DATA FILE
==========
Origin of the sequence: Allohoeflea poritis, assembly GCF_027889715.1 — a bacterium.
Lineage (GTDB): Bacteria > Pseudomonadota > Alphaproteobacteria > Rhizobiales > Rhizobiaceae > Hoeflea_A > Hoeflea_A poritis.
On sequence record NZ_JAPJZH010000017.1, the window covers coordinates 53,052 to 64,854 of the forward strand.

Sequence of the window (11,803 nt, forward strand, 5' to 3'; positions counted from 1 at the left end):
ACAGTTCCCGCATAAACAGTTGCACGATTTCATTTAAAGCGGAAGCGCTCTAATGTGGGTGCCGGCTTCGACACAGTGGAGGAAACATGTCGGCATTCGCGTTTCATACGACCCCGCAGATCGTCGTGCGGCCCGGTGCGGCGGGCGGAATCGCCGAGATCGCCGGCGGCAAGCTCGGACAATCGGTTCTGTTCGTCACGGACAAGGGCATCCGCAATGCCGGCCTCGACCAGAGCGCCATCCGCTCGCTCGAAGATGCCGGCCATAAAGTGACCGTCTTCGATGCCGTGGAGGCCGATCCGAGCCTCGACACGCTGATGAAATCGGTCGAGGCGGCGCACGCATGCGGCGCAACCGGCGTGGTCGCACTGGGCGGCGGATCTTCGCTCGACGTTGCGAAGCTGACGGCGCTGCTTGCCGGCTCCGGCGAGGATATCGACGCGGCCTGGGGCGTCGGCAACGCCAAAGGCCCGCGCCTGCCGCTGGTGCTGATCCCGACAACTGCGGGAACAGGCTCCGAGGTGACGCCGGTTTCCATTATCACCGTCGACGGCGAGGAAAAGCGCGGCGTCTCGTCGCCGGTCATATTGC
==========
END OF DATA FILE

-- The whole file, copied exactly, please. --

Origin of the sequence: Allohoeflea poritis, assembly GCF_027889715.1 — a bacterium.
Lineage (GTDB): Bacteria > Pseudomonadota > Alphaproteobacteria > Rhizobiales > Rhizobiaceae > Hoeflea_A > Hoeflea_A poritis.
On sequence record NZ_JAPJZH010000017.1, the window covers coordinates 53,052 to 64,854 of the forward strand.

Sequence of the window (11,803 nt, forward strand, 5' to 3'; positions counted from 1 at the left end):
ACAGTTCCCGCATAAACAGTTGCACGATTTCATTTAAAGCGGAAGCGCTCTAATGTGGGTGCCGGCTTCGACACAGTGGAGGAAACATGTCGGCATTCGCGTTTCATACGACCCCGCAGATCGTCGTGCGGCCCGGTGCGGCGGGCGGAATCGCCGAGATCGCCGGCGGCAAGCTCGGACAATCGGTTCTGTTCGTCACGGACAAGGGCATCCGCAATGCCGGCCTCGACCAGAGCGCCATCCGCTCGCTCGAAGATGCCGGCCATAAAGTGACCGTCTTCGATGCCGTGGAGGCCGATCCGAGCCTCGACACGCTGATGAAATCGGTCGAGGCGGCGCACGCATGCGGCGCAACCGGCGTGGTCGCACTGGGCGGCGGATCTTCGCTCGACGTTGCGAAGCTGACGGCGCTGCTTGCCGGCTCCGGCGAGGATATCGACGCGGCCTGGGGCGTCGGCAACGCCAAAGGCCCGCGCCTGCCGCTGGTGCTGATCCCGACAACTGCGGGAACAGGCTCCGAGGTGACGCCGGTTTCCATTATCACCGTCGACGGCGAGGAAAAGCGCGGCGTCTCGTCGCCGGTCATATTGC